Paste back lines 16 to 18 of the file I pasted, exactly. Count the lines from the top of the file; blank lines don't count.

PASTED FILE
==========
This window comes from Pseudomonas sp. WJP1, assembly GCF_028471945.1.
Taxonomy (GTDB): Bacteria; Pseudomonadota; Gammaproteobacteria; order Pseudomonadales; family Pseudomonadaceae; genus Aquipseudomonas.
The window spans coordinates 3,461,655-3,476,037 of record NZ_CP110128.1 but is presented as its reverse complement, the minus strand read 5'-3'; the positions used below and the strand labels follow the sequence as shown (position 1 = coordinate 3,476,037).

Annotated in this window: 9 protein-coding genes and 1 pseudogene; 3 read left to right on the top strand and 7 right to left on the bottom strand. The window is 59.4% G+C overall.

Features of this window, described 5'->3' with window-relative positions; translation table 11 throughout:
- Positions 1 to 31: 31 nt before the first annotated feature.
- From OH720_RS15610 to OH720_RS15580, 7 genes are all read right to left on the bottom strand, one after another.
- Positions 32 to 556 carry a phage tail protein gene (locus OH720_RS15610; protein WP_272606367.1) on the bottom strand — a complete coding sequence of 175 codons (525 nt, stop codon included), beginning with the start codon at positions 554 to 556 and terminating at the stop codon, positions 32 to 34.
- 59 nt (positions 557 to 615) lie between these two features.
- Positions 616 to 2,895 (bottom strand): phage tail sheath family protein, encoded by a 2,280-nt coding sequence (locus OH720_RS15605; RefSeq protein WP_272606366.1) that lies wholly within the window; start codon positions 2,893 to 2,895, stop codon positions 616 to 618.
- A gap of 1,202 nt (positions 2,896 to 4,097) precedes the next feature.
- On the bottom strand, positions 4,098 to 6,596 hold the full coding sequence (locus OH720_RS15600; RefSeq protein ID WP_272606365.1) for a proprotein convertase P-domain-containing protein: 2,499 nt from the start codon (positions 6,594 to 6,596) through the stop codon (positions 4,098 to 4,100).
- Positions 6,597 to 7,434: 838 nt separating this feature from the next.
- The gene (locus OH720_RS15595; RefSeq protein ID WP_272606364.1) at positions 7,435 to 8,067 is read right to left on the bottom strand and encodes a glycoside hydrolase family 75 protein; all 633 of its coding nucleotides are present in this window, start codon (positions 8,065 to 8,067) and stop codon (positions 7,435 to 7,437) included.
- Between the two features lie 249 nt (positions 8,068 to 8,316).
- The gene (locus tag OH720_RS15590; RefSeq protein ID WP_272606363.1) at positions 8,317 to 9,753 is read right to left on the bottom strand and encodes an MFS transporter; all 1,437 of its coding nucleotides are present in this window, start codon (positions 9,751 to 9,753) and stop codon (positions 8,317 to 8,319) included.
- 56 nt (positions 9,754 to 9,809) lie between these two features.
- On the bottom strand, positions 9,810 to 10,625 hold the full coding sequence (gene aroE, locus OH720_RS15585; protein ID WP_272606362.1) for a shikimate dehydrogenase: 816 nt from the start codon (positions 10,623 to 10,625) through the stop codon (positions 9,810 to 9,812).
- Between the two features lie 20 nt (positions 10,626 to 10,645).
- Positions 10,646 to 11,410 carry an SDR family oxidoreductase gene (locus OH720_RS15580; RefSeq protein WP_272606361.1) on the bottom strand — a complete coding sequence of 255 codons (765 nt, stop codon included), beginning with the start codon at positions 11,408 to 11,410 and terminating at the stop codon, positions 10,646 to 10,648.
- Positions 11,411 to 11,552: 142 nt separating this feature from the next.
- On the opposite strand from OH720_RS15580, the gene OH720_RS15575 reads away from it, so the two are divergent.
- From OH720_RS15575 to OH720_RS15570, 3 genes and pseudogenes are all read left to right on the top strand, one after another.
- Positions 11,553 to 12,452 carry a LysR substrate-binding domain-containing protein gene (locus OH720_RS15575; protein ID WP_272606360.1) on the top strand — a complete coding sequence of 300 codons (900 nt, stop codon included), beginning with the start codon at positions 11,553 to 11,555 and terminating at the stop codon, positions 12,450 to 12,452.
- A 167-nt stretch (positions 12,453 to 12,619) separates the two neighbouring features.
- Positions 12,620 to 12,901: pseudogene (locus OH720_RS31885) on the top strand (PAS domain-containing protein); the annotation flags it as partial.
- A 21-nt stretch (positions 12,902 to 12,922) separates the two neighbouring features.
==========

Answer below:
- The gene (locus tag OH720_RS15590; RefSeq protein ID WP_272606363.1) at positions 8,317 to 9,753 is read right to left on the bottom strand and encodes an MFS transporter; all 1,437 of its coding nucleotides are present in this window, start codon (positions 9,751 to 9,753) and stop codon (positions 8,317 to 8,319) included.
- 56 nt (positions 9,754 to 9,809) lie between these two features.
- On the bottom strand, positions 9,810 to 10,625 hold the full coding sequence (gene aroE, locus OH720_RS15585; protein ID WP_272606362.1) for a shikimate dehydrogenase: 816 nt from the start codon (positions 10,623 to 10,625) through the stop codon (positions 9,810 to 9,812).